Secretary of State Hillary Clinton spoke at this week's International AIDS Conference and said the US is committed to achieving an 'AIDS-free generation.'
To help accomplish this, Clinton announced that the US is providing $150 million in additional funding that will, in part, be earmarked for putting an end to mother-to-child transmission of AIDS by 2015.
'I’ve heard a few voices raise questions about America’s commitment,' said Clinton. 'The United States is committed, will remain committed. We will not back down. … We will fight for the resources we need to achieve this historic milestone.'
Clinton also reflected in the AIDS Memorial Quilt which she said for a quarter-century 'has been a source of solace and comfort for people around the world, a visible way to honor and remember, to mourn husbands and wives, brothers and sisters, sons and daughters, partners and friends.'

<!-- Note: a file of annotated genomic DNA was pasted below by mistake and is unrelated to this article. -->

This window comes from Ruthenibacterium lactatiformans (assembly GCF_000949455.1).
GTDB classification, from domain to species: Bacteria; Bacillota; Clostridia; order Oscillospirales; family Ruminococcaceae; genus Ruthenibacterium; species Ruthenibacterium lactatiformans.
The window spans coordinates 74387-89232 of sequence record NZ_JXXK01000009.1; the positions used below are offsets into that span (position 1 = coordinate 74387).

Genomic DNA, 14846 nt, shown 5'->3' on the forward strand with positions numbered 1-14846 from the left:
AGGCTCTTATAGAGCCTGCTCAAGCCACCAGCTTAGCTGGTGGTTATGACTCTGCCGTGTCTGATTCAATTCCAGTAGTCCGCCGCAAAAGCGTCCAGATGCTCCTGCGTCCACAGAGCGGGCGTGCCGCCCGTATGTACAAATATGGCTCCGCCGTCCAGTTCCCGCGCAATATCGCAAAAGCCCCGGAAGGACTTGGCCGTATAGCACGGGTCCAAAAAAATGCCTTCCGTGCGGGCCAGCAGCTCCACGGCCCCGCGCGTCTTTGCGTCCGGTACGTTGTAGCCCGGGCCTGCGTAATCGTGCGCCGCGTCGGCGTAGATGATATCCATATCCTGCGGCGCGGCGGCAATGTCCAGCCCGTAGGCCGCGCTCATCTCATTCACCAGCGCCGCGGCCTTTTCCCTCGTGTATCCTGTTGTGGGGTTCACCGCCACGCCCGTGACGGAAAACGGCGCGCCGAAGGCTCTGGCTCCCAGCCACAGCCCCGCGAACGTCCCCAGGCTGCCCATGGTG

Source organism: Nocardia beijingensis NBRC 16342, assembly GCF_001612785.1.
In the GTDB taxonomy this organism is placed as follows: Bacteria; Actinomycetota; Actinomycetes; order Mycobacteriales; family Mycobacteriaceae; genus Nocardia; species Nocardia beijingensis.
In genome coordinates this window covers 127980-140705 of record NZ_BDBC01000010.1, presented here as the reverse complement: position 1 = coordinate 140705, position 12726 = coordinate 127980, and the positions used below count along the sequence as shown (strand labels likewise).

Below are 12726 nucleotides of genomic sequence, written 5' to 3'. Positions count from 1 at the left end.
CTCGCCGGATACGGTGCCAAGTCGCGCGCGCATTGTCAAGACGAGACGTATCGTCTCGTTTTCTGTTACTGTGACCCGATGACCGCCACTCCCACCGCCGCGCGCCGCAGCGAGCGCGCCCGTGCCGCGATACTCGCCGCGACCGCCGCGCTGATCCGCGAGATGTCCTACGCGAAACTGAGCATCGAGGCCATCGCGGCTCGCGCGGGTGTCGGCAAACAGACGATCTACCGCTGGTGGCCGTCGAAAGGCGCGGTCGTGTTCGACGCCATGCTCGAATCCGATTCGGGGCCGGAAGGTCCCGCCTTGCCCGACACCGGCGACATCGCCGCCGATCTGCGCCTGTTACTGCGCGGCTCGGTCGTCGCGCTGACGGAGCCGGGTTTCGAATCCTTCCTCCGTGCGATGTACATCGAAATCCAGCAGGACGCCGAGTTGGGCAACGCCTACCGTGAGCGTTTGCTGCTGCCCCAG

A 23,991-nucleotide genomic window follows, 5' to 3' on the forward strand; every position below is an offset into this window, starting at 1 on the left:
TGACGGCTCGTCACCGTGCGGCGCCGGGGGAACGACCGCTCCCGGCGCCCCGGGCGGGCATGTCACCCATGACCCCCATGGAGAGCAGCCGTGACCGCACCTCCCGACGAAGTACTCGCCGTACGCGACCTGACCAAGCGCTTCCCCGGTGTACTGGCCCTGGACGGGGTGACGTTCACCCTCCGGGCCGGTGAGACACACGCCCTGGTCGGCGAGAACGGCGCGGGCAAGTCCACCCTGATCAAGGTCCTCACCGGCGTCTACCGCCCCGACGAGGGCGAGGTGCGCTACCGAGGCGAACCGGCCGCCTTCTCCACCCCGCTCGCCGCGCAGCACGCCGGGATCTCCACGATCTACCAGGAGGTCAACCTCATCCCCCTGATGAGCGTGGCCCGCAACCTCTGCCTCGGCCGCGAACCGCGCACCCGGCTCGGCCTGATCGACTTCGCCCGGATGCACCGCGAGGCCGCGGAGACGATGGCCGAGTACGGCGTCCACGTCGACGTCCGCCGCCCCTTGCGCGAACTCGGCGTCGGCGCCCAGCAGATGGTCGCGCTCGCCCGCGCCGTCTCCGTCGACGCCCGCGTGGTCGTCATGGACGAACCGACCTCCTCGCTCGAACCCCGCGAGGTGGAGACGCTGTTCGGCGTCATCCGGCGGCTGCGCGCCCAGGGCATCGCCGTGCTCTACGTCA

'I well remember the moment in 1996 when Bill and I went to the National Mall to see the quilt for ourselves,' she said. 'I had sent word ahead that I wanted to know where the names of friends I had lost were placed so that I could be sure to find them. When we saw how enormous the quilt was covering acres of ground, stretching from the Capitol building to the Washington Monument, it was devastating.'
Clinton pointed out that 1996 was the last time the quilt could be displayed all at once because too many people kept dying and it simply got too big.
'We want to bring about that moment when we stop adding names, when we can come to a gathering like this one and not talk about the fight against AIDS, but instead commemorate the birth of a generation that is free of AIDS.' she said.